by Woo Yen Yen

Why is it important to cross invisible language barriers?
Why is it important to learn a “minority” language or a dialect?

My daughter YB (short for ‘Yakuza Baby’, the nickname we gave her because she was born while Colin and I were watching a Japanese gangster movie) has been practicing a Hokkien song for the variety show in her international school in Taiwan.

She says that in her international school, the teachers would play music in the classroom regularly, and the kids would invariably request songs in English. So far, she has not heard a single Mandarin song played in her school, which made her wonder if it was all right to even request one. Even though nobody has said explicitly that you’re ONLY allowed to play or sing English songs, that’s tacitly accepted as the norm.

This is remarkable considering (1) most of the students are ethnically Chinese; and (2) this is Taiwan, the cynosure of Mandarin pop.  Apparently, she’s going to be the first person to sing a Hokkien song in her school variety show. This was entirely her choice, and I was both surprised and proud, considering she only picked up Hokkien last year, when she was in a local Taiwanese elementary school.

Thinking back to my own schooling and teaching experience in Singapore, I must admit that the kids would have shown hesitancy in choosing a Hokkien or Cantonese song to perform as well. Mandarin and English songs were always safe choices, and Japanese, Korean or French songs would have been ok and even quite cool. But Hokkien or Cantonese songs just felt like they would not attract the school community’s approval or praise.

These invisible lines concerning language exist in our educational environments, even if there are no overt campaigns or movements to prefer one over another.  The result of such invisible lines, however, is that there are now a class of people whom we stop trying to understand.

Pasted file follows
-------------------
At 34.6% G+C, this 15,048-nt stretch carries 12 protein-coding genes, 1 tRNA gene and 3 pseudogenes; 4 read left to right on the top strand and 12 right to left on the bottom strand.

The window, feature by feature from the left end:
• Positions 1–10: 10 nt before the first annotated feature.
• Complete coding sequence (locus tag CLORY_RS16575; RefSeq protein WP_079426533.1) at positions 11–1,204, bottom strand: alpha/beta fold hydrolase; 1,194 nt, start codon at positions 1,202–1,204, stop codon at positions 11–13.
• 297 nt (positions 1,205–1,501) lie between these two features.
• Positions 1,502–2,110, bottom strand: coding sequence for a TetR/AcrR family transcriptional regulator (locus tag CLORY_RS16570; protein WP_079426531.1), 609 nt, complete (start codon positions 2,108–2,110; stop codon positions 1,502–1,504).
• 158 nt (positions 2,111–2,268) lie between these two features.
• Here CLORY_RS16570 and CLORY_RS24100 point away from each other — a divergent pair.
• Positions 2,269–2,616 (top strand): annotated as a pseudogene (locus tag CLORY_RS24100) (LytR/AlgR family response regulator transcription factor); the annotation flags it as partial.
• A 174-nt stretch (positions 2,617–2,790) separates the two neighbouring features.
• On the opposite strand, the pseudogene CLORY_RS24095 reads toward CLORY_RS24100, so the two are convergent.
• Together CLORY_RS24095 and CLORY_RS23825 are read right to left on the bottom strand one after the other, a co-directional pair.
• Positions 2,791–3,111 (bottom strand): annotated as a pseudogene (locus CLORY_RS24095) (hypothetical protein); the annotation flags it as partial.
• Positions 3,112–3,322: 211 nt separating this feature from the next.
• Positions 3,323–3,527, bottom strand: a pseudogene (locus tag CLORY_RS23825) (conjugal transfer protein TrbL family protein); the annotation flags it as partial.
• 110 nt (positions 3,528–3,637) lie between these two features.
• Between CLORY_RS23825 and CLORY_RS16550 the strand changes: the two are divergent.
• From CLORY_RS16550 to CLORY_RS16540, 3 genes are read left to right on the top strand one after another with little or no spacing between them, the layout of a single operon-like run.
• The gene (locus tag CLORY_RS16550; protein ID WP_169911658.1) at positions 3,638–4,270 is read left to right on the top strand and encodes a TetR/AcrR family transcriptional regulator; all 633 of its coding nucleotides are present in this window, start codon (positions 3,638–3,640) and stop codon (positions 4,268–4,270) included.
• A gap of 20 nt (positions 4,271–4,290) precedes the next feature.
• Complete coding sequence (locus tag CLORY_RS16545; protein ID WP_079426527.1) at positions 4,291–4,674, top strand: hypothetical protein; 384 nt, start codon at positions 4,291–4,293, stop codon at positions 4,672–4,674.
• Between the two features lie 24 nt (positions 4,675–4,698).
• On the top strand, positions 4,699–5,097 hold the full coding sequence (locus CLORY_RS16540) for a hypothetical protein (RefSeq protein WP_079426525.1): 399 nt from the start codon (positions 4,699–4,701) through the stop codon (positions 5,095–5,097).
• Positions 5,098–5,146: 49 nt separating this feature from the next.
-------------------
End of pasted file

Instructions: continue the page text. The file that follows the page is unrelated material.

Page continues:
In YB’s school, the ones who speak Hokkien/Minnan regularly to each other just happen to be the custodians, cleaners, and cafeteria “aunties”. And they’ve told YB she’s the only student who speaks Hokkien to them. But because she is now learning new Hokkien words from the service staff, she returns home every day with stories not just of her classmates and her teachers, but also about “Auntie Sumi” and “Auntie Claudia” from the cafeteria.

It struck me that daring to cross invisible language lines really helps to build kids’ global competence—a skill that is vital in our globalised world. It helps kids build fearlessness in approaching and talking to people different from ourselves. It also trains us to listen carefully to others, thereby opening up new worlds and possibilities for engagement.

Here’s a fun suggestion: Examine your various environments. Identify the languages that fall outside the line of what’s ok or cool in those environments, and who tends to use them. Try picking up words in those languages, perhaps by asking those who speak it to teach you. Encourage your children to do the same. Share what new words you learn with your family. Repeat daily!

If you have any questions or topics that you would like me to cover in the areas of education and parenting, please send me an email at I check all my emails personally and look forward to your questions. However, if you’re a student who’s trying to ask me to do your homework or project for you, I will most likely not have time to respond because I get way too many of those emails and it’s quite impossible to answer them all.

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